Create Variable Named After a Variable

There’s much I could say about this, but it all comes down to some subtlety I’m missing…

Why does this fail to define the variable “myVar” and set it to 10?

run script "set myVar to 10"

I’d be grovelingly grateful for any insight.


With that, you just run the script. To actually do it, you have to directly do it. All the “run script” does is return the result. Sorry.

I am of course trying to coerce a string to a variable.

For example, if I.

set varName to “myVar”

how do I create a variable named myVar ?

OK, if you mean if you want to define a variable, then

set myvar to "Anything"

If you want to do that by string, then your asking the wrong guy. I wish I knew how to do that.

Not sure if this helps, found this link. It looks as if it creates variables from text strings. It is done in PHP though, which I am not familiar with, but may be able to be performed through a do shell script or some other manipulation with AS. Good luck! If you do work it out please show us.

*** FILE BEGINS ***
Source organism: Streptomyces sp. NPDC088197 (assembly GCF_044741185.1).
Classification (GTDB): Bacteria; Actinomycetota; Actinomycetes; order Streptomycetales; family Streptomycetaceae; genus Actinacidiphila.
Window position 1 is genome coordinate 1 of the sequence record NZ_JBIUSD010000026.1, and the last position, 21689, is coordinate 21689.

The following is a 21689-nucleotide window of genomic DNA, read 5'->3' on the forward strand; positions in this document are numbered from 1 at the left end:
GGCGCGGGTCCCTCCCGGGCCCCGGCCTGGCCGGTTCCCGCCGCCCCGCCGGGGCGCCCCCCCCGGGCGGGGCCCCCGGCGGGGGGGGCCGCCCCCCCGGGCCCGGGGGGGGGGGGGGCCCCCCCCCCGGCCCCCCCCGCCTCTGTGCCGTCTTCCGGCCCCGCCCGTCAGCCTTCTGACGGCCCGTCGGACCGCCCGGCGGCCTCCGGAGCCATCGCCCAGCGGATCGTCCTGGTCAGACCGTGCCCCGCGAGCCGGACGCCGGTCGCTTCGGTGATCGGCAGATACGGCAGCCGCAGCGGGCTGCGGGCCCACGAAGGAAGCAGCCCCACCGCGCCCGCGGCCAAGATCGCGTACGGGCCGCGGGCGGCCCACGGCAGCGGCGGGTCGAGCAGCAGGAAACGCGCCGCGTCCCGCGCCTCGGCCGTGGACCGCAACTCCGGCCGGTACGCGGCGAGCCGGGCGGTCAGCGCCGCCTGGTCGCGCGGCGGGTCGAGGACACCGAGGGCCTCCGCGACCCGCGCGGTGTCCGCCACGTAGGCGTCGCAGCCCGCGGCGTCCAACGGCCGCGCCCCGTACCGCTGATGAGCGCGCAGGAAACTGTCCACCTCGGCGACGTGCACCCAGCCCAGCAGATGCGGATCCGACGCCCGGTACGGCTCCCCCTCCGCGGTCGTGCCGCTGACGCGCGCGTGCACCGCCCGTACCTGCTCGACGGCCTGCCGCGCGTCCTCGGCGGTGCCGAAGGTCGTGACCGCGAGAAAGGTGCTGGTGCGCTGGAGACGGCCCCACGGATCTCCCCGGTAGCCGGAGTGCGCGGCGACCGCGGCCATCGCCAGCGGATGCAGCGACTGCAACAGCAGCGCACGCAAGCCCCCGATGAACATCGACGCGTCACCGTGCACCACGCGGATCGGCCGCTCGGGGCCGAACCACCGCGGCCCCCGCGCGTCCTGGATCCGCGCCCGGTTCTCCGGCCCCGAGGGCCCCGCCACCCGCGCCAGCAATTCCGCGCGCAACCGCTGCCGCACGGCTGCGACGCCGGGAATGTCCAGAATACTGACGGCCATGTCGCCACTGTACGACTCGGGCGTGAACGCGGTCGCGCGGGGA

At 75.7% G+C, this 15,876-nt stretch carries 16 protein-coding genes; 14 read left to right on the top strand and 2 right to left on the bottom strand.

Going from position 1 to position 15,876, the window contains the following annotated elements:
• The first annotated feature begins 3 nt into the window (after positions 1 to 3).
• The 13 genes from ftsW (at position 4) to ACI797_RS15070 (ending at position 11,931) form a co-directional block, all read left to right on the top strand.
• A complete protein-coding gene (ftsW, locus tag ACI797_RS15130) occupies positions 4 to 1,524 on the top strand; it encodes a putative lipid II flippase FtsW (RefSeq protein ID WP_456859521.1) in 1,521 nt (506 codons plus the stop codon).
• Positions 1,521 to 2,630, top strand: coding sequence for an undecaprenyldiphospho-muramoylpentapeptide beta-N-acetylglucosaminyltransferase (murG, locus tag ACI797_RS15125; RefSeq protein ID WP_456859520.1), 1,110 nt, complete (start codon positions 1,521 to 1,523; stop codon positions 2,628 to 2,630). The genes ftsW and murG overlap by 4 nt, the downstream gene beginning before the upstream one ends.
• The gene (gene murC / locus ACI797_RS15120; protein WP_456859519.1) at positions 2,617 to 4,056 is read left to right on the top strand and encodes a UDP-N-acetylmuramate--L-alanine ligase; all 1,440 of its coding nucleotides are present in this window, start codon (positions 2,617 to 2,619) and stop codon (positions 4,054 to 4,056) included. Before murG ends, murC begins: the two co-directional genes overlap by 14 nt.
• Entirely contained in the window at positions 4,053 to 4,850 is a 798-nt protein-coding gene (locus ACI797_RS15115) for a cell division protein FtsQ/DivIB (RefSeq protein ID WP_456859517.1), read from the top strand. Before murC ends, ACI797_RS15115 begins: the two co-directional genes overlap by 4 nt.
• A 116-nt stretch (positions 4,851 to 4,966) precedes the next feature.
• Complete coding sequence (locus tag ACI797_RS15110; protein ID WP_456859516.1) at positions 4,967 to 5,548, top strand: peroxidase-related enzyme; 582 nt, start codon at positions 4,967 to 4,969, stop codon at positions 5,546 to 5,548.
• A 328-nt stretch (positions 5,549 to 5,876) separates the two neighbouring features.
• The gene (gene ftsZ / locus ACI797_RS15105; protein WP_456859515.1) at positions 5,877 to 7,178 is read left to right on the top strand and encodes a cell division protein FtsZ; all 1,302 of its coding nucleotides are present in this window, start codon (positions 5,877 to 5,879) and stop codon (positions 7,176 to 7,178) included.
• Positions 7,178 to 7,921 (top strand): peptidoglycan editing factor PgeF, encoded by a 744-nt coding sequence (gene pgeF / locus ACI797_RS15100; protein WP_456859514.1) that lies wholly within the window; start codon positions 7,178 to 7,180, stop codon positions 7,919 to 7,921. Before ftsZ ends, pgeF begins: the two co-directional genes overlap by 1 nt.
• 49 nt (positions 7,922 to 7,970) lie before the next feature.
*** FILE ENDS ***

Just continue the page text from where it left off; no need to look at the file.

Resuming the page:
It seems that what you are asking for is equivalent to wanting a list that is indexed by text values rather than integers.

Perhaps something like this will work for you

global LabeledVariables
copy {} to LabeledVariables

Let("Sam", "Sammy")
Let("Bob", "Robert")
Let("Sam", "Samuel")

return Fetch("Sam") & Fetch("Bob") -- "SamuelRobert"

on Let(Label, Value)
	repeat with oneLV in LabeledVariables
		if get Label of oneLV = Label then
			set Value of oneLV to Value
			return oneLV
		end if
	end repeat
	set oneVal to LabelVariable(Label, Value)
	copy oneVal to end of LabeledVariables
	return oneVal
end Let

on Fetch(Label)
	repeat with oneLV in LabeledVariables
		if get Label of oneLV = Label then
			return get Value of oneLV
			exit repeat
		end if
	end repeat
	return "No such Labeled Variable"
end Fetch

on LabelVariable(LabelVal, ValueVal)
	script LabeledVariable
		property Label : LabelVal
		property Value : ValueVal
	end script
end LabelVariable

I found another way to solve my current problem, that’s very interesting regardless.



Would you care to share the solution you arrived at? It might help those who took the time to help you, to better understand in the end what you wound up doing.



At runtime the names of the variables don’t matter at all.
Defining variables at runtime (aka second level evaluation) is expensive and not good programming habit.

I guess you can accomplish the same thing working with lists and/or records